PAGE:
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New PCs Break the Sound Barrier

June 09, 1997|LAWRENCE J. MAGID

Until a few years ago, about the only sounds you'd hear from most PC workstations were an occasional beep, the roar of the fan and the clacking noise of a printer.

Fans and printers are a lot quieter now, but PCs are sounding off in other ways. Virtually all have the ability to reproduce music, voice and other sounds to enhance game playing, Internet usage and general computing. Apple's Macs have had built-in sound since day one, but IBM didn't include a sound system in its original PCs. Now just about every machine comes with a sound card or circuits that play and record audio.

For many people, the sound card that came with their PC is perfectly adequate for standard productivity programs and the occasional game or entertainment product. But if you're an audiophile who wants to compose or play music on your machine or if you're a serious game player who wants to "feel" the sound of planes crashing or tires screeching, you should consider spending $100 to $200 for a high-end card.

Regardless of the card you have, the sound can be improved with better speakers. Most PCs come with a cheap speaker, but you can buy a much better set of amplified speakers starting at $100 from Altec Lansing, Yamaha, Koss, Bose and several other companies.

Sound cards are, in a sense, multiple-function devices because computers have several ways to produce sound. One method is called a wave file, which is basically a recording of any type of sound. It can be a vocalist, an orchestra, a speech or anything else.

Another type of sound is a MIDI file. Musical instrument digital interface is the same protocol used to represent sounds in digital instruments, such as the MIDI keyboards and guitars. Unlike the recorded wave file, a MIDI file is a string of bits that tells the sound card what instruments to emulate and what notes to play. The same MIDI file that's used to produce sound on a PC sound card can also be used in a MIDI instrument. In fact, PC sound cards typically have a socket that can be used to connect the PC to a MIDI instrument. One advantage to a MIDI file is that it is compact. A typical one-minute selection with multiple instruments takes up about 13 kilobytes of memory. Depending on how it's recorded, a minute-long wave file could take up 10,000 kilobytes or more. With most PCs and Macs, a standard audio CD can be inserted into the CD-ROM drive and played through the PC speakers.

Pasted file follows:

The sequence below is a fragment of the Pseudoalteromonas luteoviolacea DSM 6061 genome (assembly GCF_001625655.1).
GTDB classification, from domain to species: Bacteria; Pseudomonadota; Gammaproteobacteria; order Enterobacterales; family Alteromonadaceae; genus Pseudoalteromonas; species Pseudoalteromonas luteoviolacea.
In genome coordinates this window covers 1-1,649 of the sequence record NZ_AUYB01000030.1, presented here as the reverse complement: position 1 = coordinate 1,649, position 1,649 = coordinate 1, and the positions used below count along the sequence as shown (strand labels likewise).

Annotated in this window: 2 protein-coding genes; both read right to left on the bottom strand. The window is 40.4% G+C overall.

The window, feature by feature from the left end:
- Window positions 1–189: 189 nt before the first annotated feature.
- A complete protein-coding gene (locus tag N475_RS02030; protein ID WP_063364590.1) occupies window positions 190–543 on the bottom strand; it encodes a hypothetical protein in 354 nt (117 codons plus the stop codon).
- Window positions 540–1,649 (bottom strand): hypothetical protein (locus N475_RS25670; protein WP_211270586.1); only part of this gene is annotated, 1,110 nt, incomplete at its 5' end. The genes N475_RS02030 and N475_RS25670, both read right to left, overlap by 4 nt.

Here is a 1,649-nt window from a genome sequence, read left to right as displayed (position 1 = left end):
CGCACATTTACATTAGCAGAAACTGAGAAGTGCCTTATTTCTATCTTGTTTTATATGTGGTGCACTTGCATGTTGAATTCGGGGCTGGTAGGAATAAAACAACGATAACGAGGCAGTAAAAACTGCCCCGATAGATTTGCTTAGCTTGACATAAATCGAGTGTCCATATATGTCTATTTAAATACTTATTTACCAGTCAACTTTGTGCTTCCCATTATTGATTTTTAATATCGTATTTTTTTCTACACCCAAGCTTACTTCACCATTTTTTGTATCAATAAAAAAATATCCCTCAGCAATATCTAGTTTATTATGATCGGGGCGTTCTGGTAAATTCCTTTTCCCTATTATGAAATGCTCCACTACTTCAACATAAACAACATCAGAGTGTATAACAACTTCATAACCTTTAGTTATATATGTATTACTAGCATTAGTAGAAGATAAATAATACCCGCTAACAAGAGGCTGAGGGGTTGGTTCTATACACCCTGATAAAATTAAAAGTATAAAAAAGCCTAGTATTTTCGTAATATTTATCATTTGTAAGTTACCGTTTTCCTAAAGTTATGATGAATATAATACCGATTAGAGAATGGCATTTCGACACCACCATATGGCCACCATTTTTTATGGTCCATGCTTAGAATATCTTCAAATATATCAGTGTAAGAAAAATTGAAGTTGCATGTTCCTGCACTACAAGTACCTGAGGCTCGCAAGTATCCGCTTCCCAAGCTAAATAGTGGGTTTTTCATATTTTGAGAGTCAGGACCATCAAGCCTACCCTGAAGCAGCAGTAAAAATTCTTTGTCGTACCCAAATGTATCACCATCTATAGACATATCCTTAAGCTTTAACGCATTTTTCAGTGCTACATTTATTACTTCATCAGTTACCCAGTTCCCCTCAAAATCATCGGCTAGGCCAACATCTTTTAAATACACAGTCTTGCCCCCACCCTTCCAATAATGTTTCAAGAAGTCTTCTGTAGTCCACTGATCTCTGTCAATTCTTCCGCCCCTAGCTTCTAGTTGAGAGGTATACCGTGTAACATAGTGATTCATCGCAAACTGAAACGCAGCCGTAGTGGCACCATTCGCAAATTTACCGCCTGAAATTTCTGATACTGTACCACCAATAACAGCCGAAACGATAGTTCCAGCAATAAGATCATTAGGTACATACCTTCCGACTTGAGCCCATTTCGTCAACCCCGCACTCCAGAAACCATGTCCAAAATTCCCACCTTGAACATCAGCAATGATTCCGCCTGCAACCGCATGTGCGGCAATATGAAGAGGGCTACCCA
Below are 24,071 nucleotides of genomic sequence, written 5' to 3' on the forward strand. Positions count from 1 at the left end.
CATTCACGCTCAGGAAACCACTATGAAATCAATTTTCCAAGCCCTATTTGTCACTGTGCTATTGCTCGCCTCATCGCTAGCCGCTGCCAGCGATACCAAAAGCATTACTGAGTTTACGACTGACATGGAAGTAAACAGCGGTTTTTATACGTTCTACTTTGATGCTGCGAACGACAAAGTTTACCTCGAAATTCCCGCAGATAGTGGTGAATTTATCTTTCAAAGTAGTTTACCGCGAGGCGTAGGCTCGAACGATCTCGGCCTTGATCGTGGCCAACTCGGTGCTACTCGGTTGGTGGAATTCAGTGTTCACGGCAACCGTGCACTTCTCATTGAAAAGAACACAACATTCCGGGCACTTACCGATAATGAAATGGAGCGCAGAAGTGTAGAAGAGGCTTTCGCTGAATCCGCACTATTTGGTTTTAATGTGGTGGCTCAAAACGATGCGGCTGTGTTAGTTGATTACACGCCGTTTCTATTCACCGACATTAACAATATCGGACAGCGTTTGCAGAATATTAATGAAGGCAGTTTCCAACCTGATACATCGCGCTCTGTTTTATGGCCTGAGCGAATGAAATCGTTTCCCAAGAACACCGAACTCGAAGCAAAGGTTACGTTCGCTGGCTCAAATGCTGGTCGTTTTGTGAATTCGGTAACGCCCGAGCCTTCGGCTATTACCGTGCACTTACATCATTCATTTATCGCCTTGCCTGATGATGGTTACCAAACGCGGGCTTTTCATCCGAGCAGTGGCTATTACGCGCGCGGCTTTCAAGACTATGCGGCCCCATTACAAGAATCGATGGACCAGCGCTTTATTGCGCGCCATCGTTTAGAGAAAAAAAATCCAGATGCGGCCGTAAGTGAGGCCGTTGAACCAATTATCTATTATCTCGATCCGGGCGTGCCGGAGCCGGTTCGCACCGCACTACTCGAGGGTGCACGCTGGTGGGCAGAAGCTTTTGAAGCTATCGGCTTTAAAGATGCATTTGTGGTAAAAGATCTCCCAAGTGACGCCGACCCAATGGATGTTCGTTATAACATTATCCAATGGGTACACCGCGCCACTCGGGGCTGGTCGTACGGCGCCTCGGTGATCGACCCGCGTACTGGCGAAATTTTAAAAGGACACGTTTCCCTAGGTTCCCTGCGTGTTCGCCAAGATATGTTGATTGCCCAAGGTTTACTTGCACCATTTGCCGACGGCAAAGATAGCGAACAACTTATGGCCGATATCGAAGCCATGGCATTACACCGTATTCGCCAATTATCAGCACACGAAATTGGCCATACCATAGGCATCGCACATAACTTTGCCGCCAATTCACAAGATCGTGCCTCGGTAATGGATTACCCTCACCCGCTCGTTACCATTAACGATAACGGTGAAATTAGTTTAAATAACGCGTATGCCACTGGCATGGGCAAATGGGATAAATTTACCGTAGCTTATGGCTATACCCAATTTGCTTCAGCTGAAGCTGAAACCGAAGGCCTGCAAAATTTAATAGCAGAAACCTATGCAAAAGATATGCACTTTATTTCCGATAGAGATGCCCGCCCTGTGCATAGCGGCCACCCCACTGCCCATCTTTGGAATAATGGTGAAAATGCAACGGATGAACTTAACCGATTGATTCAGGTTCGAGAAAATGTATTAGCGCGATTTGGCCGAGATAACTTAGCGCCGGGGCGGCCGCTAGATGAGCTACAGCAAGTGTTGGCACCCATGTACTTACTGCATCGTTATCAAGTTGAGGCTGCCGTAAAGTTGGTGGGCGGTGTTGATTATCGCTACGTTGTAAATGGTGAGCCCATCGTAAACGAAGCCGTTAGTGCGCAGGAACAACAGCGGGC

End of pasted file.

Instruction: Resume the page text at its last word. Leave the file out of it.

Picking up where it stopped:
Finally, PCs are now being used to play and capture sounds from the Internet. Many Web sites have sound and an increasing number are using RealAudio or other forms of "streaming audio" that make it possible to listen to music, live radio broadcasts or recordings.

PC sound cards can also be used in lieu of a telephone to make long-distance calls via the Internet for little or no money. In this case, you're not only using the sound card to play the other person's voice but to capture your own via a microphone plugged into the card.

Your choice of sound cards makes the biggest difference when playing MIDI files. The basic no-frills cards that come with low-cost PCs are capable of playing up to 20 voices at a time. A "voice" can be a musical instrument or other sound, and limiting the number of voices means cutting back on the actual music you hear. A number of new machines now come with sound cards that give you up to 32 voices, and the latest boards from industry leader Creative Labs play up to 64 voices.

All sound cards have microphone inputs and most let you record from CDs and other sources. Other good sound cards include the Orchid Technology NuSound and the Ensoniq Soundscape Vivo 90. For links to other reviews of sound cards and sites of vendors, set your Web browser to


Lawrence J. Magid can be reached via e-mail at His World Wide Web page is at

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